Events

Water Abundance in Canada and the United States: Myth or Reality?

November 21, 2008 // 6:30am9:00am

The Canada Institute of the Woodrow Wilson International Center for Scholars, in collaboration with the Canada Institute on North American Issues (CINAI), and the Canadian Imperial Bank of Commerce, co-hosted the publication launch of the tenth issue of the One Issue, Two Voices series on November 21, 2008, in Toronto. Panelists David Brooks of Friends of the Earth Canada and G. Tracy Mehan III of The Cadmus Group Inc. discussed the need to redefine effective water management in both Canada and the United States and debated the controversial approaches to achieving it. Susan Reisler, former CBC correspondent in Washington and communications consultant to various organizations involved in Canada–U.S. policy issues, served as moderator.

The event attracted an audience of nearly 100 people from a variety of sectors including environmental experts, economists, public policy analysts, government policy analysts, members of the academic and business communities, as well as others with a general interest in a comparative view of environmental and social policy in Canada and the United States.

Comparing Water Management in Canada and the United States

Tracy Mehan opened his remarks with sharp criticism of water management in the United States for not paying the full cost of maintaining the country's water infrastructure and for subsidizing wasteful water projects, water-intensive agriculture, and increased ethanol production. He maintained that water should be priced according to how it is going to be used, noting that drinking water should not cost the same as water used to fill pools.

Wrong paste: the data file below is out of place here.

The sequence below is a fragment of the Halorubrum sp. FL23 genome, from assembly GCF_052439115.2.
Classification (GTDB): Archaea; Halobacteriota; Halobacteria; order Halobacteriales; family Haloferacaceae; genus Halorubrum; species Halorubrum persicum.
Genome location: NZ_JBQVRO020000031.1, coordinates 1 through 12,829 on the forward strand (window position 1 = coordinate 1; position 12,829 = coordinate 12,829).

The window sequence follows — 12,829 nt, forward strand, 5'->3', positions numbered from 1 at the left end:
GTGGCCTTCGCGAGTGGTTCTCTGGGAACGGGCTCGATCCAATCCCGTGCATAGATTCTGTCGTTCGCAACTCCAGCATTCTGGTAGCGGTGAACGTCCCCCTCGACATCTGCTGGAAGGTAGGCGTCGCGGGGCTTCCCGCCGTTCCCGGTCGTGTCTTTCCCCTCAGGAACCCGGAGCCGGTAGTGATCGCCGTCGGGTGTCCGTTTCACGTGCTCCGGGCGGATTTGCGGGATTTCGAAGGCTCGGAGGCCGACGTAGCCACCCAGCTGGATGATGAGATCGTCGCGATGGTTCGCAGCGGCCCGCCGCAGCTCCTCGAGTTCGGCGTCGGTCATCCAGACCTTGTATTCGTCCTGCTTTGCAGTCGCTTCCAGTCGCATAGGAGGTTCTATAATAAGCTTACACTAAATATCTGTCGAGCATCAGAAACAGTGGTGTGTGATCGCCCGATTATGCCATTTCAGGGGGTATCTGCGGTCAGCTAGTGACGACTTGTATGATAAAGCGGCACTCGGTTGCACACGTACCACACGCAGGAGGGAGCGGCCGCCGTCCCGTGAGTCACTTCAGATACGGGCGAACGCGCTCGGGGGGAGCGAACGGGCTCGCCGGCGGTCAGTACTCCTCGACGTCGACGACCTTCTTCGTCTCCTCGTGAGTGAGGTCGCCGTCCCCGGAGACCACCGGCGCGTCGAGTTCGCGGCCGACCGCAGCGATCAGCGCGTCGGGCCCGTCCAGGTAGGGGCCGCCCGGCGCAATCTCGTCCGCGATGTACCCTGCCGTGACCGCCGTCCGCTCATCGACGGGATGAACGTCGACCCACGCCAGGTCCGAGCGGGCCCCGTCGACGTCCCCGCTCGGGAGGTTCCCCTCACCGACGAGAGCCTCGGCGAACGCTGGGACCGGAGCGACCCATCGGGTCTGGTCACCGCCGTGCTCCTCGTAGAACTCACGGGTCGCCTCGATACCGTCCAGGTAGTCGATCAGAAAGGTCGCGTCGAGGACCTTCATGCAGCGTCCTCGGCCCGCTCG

On the subject of water consumption in the United States, Mehan said that there are encouraging signs that increasing water scarcity in some regions of the country has contributed to a new appreciation of water's value. Over the last two decades, water use has varied less than 3 percent since 1985, as withdrawals have stabilized for two of the largest uses—thermoelectric power and irrigation—despite a growing population and economy.

Nevertheless, Mehan emphasized that the United States can and should do more to conserve its fresh water supply. Achieving this, will require a mix of new technologies, pricing markets, and new regulations aimed at promoting conservation, he said.

David Brooks followed Mehan's remarks with sharp criticism of the Canadian federal government's failure to implement a national water strategy tabled 20 years ago. Consequently, Canada ranks well behind the United States and most other OECD countries in water regulation. Brooks argued that Canada's purported water abundance is a total myth, perpetuated by politicians and the media, which enables governments to ignore the need for water policy. While Canada is often reported to have 20 percent of the world's fresh water, the actual figure is closer to 7 percent. Brooks insisted that Canada must fully implement and enforce the recommendations of its 1987 federal water policy in order to achieve water sustainability. He also recommended the restoration of Canada's research and monitoring capabilities to determine ground water resources and passing and enforcing legislation of a national safe water drinking act.

Finding the Right Path

Mehan rejected Brooks' proposal, as outlined in the One Issue, Two Voices publication, to extend the reach of the International Joint Commission to water quality, pointing out that it contradicted American political, policy, and legal traditions that still defer to state authority. Brooks also disagreed with some of Mehan's water proposals, particularly his endorsement of using the market to determine the cost of water. Although water shares some characteristics of a commodity, argued Brooks, its crucial role in maintaining human health and ecological well-being makes it impossible for the market to determine a price for such benefits.

Following the panel discussion, members of the audience raised several questions on a range of issues, including the impact of climate change on water resources, policies to protect ground and surface water supplies, and recommendations to reopen the 1909 Boundary Waters Treaty.

Drafted by Stephanie McLuhan

  

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